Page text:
Hester happens to see Chillingworth while walking along the seashore with Pearl. She tells Pearl to play while the adults talk. He mentions that one of the town’s magistrates once suggested removing the scarlet letter on her chest. She tells him that no one should remove the letter. “Were I worthy to be quit of it,” she says, “it would fall away of its own nature.” He doesn’t really care either way.
Hester notes that Chillingworth has become old, ugly, and deceitful. His once studious manner has been twisted into something evil and hideous. Hester is taken aback by his appearance. She quickly changes the subject to that of her oath. Though she has never explicitly named Dimmesdale, Hester and Chillingworth both know he’s Pearl’s father. She wants Chillingworth to stop torturing the man.
Chillingworth himself seems somewhat appalled by the changes he has undergone. He refers to his “once human” heart and admits that it would’ve been better for Dimmesdale to die immediately than to suffer all these years. And yet he thinks the suffering isn’t enough. He feels personally slighted by Hester’s affair with Dimmesdale. He laments that he was once a gentle, middle-aged scholar. If he’s a fiend now, then it’s their fault for turning him into one.
Hester says that she must reveal the secret of Dimmesdale’s identity. She doesn’t want Chillingworth to keep their secret, either. It hasn’t been good for anyone involved. She and Chillingworth both pity each other for what they’ve become. She asks him to pardon her and Dimmesdale for what they did. He refuses, stating that it’s not within his power. He will let Hester do as she wants, even if it means revealing Dimmesdale’s secret.
One example of this can be found in the phrase “let the black flower blossom as it may!”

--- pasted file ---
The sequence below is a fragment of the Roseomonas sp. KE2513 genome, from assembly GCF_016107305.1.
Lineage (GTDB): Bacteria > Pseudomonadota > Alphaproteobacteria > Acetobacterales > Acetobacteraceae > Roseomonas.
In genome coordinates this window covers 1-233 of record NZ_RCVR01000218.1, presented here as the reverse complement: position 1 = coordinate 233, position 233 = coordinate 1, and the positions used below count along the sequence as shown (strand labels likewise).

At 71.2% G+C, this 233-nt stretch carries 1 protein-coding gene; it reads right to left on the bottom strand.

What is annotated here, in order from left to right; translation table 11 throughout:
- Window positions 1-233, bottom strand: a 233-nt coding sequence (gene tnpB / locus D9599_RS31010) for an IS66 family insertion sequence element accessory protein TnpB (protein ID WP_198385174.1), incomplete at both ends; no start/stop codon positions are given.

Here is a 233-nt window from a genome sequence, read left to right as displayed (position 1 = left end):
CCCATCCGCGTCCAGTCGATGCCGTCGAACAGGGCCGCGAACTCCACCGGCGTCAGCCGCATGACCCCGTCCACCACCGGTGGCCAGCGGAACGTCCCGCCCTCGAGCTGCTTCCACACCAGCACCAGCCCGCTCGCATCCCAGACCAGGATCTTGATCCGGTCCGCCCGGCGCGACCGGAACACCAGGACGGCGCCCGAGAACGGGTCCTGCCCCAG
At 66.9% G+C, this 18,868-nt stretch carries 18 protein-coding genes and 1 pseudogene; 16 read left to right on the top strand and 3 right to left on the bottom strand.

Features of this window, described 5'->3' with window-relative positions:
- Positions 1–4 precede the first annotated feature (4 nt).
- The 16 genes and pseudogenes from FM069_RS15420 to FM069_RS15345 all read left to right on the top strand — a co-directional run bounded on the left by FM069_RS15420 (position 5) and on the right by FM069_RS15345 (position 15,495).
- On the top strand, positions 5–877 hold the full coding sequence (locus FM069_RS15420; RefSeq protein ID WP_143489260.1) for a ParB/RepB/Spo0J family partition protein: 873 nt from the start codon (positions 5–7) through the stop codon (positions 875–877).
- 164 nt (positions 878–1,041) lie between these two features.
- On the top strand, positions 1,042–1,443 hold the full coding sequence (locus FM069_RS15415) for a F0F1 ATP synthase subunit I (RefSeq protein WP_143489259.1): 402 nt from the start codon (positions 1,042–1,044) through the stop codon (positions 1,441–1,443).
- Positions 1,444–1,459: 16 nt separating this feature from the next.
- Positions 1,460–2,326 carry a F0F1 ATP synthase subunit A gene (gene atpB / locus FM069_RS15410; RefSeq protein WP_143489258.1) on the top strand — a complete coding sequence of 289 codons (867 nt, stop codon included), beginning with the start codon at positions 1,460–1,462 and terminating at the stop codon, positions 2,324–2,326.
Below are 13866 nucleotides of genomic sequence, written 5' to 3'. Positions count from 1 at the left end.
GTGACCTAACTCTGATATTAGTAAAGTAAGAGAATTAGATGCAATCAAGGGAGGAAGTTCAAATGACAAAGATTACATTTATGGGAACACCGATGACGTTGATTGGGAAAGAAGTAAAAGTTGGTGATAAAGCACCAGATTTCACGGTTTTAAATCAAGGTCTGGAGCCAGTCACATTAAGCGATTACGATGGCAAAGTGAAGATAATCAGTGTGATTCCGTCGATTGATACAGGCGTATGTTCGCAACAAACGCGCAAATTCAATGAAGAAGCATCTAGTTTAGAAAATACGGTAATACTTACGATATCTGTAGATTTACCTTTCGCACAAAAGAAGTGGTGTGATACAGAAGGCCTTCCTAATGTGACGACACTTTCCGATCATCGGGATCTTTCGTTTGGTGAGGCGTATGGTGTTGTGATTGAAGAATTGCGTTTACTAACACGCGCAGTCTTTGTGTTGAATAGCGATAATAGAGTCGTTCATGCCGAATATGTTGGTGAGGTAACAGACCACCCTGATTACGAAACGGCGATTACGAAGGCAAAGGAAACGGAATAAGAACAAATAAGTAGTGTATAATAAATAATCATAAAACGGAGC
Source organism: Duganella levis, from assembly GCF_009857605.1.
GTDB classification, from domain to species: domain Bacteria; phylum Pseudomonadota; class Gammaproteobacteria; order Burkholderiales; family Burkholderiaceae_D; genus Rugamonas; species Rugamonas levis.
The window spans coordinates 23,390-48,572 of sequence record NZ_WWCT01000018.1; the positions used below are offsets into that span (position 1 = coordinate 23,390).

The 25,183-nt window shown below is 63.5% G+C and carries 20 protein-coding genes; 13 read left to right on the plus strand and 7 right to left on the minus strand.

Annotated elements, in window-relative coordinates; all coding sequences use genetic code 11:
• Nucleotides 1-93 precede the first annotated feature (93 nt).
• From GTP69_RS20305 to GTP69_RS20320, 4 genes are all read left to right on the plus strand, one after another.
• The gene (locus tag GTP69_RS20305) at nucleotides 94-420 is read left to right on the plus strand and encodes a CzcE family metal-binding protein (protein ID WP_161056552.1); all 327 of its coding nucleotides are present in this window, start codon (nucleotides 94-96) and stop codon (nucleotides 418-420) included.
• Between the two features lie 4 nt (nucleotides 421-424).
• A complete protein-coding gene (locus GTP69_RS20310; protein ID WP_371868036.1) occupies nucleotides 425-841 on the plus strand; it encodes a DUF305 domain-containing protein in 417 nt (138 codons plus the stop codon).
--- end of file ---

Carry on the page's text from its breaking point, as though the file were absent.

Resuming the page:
Colors. In this chapter, the most prominent colors are black and red. As always, the scarlet letter is linked to sin, shame, and lust. Here, it’s most often linked to fire imagery, as when it’s described as a “red-hot iron.” This is largely in keeping with traditional interpretations of the color red, which is associated with fire, heat, and even hell.
The Black Flower. In chapter 10, Hawthorne turned the ugly flowers on the dead man’s grave into symbols of the deep secrets that man harbored in his heart. In this chapter, Hawthorne replicates that symbolism with the “black flower” Chillingworth mentions. This flower is symbolic of the secret in Dimmesdale’s heart, which Hester and Chillingworth have decided to let blossom for the world to see.
Optics. When Hester confronts Chillingworth, it’s as if he’s able to see himself for the first time. His cruelty and thirst for revenge have disfigured him body and soul, turning him into a hideous, malicious man with little other than evil in his heart. He blames Hester and Dimmesdale for these changes but also understands his own culpability. His sudden self-perception speaks to the theme of optics, which has been woven throughout the entire novel. In this case, “optics” refers both to Chillingworth’s physical appearance and to his self-image, which undergoes radical changes in this chapter.
Revenge. Chillingworth’s primary motivation is revenge. It leads him to mark his identity, pretend to befriend Dimmesdale, and allow the minister to torture himself. Hester thinks this is revenge enough, but the physician disagrees. “He has but increased the debt!” Chillingworth cries. In other words, he’ll never stop torturing Dimmesdale. Nothing will ever rid him of his thirst for revenge. One could argue that the doctor’s quest for revenge has become an exercise in spite. He tortures Dimmesdale not because the minister deserves it, but because he wants to. This is what makes him a “fiend.”